Religion Today Summaries - July 8, 2011

Compiled & Edited by Crosswalk Editorial Staff

Religion Today Summaries - July 8, 2011

Daily briefs of the top news stories impacting Christians around the world.

In today's edition:

  • Week 13: China Arrests 19 More Christians
  • C.J. Mahaney Takes Leave of Absence from Sovereign Grace
  • Eritrea Imprisons More than 50 Christians
  • Egypt Supreme Court Rules in Favor of Christian Re-Converts


Week 13: China Arrests 19 More Christians

Despite restrictions due to the Chinese Communist Party's 90th anniversary, members of Shouwang Church in Beijing continued to meet outdoors July 3. Baptist Press reports their actions led to at least 19 arrests. Church members defied the Chinese government for the 13th consecutive week with the outdoor service. The illegal church, which was evicted from its leased meeting space in April, reported in a translated statement on that police were waiting outside the church's designated worship site, an open-air plaza in northwest Beijing, and "only a few dozen people" were able to meet because, "many believers were under stricter detainment at home. Some individuals were taken to be detained in hotels nearby." All but two of the 19 people arrested were released by midnight, and one was released the next day. Some church members have lost their homes or jobs and others have been subjected to verbal abuse because of their faith.

C.J. Mahaney Takes Leave of Absence from Sovereign Grace

C.J. Mahaney, author of the bestseller "Living the Cross Centered Life," announced Wednesday that he is taking a leave of absence from the leadership in Sovereign Grace Ministries (SGM). In a blog post on the SGM website, he said, "Over the last few years some former pastors and leaders in Sovereign Grace have made charges against me and informed me about offenses they have with me as well as other leaders in Sovereign Grace. These charges are serious and they have been very grieving to read." He noted the charges do not include "immorality or financial impropriety" but include pride, deceit, and unentreatability. Church leader Dave Harvey, writing on behalf of the SGM board, said some of the charges also involve SGM as an organization. He said the church leaders are looking for a third-party to mediate talks and move toward reconciliation. "We covet your prayers," he said, "and we cherish our partnership with you now more than ever."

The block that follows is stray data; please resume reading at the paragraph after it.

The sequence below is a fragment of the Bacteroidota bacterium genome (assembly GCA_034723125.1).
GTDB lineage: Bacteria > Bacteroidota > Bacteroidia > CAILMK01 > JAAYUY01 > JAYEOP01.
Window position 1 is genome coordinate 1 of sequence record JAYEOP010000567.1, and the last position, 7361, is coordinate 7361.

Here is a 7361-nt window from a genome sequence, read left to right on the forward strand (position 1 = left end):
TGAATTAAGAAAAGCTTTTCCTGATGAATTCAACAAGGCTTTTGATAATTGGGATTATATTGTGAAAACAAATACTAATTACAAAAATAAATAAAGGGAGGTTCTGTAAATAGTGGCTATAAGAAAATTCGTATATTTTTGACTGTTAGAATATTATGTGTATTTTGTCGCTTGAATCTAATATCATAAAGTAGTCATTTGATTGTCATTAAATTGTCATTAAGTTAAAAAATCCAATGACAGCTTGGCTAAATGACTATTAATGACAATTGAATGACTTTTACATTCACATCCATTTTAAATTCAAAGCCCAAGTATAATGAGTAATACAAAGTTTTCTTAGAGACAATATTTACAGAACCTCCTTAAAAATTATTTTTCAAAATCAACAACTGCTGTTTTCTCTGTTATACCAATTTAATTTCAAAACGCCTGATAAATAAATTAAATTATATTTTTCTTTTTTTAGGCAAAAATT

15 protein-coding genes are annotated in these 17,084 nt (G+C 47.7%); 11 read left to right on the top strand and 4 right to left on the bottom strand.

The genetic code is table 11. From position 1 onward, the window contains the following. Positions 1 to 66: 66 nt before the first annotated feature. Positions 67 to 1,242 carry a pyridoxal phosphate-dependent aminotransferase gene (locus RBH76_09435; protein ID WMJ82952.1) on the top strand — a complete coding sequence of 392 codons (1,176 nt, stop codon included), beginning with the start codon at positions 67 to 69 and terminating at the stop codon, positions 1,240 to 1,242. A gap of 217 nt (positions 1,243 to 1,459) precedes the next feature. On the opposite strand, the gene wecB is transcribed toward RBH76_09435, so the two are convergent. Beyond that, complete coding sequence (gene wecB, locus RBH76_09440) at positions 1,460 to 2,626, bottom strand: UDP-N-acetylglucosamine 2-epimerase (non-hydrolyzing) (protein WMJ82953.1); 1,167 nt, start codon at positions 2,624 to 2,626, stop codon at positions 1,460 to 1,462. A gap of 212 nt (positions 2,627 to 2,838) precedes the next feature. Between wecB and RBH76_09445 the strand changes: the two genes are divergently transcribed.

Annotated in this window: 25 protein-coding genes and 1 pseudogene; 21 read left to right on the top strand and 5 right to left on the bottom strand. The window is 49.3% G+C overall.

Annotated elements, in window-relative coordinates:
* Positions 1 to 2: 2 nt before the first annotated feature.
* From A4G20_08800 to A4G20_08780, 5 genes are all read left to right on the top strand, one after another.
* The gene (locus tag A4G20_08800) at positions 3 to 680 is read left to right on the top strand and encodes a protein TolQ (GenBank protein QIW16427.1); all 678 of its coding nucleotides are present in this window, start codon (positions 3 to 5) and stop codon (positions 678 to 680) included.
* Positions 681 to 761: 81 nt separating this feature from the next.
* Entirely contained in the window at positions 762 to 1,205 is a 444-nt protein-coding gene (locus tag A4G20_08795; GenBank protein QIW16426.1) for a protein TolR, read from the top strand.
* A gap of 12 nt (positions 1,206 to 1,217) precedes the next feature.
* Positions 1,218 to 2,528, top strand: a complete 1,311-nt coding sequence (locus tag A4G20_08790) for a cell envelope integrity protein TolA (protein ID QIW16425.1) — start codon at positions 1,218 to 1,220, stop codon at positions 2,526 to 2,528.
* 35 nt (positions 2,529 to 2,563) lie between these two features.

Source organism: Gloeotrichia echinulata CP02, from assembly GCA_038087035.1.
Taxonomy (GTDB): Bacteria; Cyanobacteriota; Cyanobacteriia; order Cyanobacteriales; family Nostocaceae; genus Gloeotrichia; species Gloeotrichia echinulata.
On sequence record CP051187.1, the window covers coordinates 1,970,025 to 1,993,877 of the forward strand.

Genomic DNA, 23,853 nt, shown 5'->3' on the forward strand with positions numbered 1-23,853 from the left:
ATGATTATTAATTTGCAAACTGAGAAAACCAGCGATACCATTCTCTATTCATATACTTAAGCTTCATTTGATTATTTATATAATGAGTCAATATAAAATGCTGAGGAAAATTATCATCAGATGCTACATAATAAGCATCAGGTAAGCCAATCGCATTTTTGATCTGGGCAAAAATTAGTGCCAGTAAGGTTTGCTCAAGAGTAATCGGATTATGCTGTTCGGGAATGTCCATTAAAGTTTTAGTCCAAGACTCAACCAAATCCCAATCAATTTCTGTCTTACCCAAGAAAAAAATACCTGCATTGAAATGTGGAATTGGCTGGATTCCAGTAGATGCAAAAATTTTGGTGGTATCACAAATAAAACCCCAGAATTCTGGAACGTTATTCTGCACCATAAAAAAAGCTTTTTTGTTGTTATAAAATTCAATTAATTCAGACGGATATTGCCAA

Eritrea Imprisons More than 50 Christians

According to Open Doors, Eritrean military officials have rounded up another group of evangelical Christians this week. Authorities arrested 35 believers on July 3 on suspicion of gathering for worship in Assab, a port city. Mission Network News reports that the group, which included 17 women, was taken to the Adi-Nefase military camp near Assab, a notoriously harsh detention center. Open Doors also reports that 25 Christian students from Mai-Nefhi Educational Institution have been released on bail in order to sit for their final exams. They may have been part of a group of students arrested at the beginning of June for "unpatriotic behavior." Sources in the country expect the students to be taken back into custody as soon as their exams have been completed. Eritrea ranks 12th on the Open Doors 2011 World Watch List, a compilation of the top 50 countries where persecution of Christians is the worst.

Egypt Supreme Court Rules in Favor of Christian Re-Converts

Middle East Concern reports that Christians in Egypt won a small victory in court on July 3. Egypt's Supreme Administrative Court ruled in favor of those seeking to have the religious registration officially changed back to “Christian." This ruling affects people who were registered as “Christian," but whose registration changed to “Muslim." Adults who convert to Islam can change their registration, and a parent's change affects their child's. The ruling stated that presentation of a birth certificate stating religious registration as “Christian” with a current confirmation of faith from the church would be sufficient for the change to be made. However, the ruling seems to leave out Muslims who have converted to Christianity, who have protested the registration laws for years.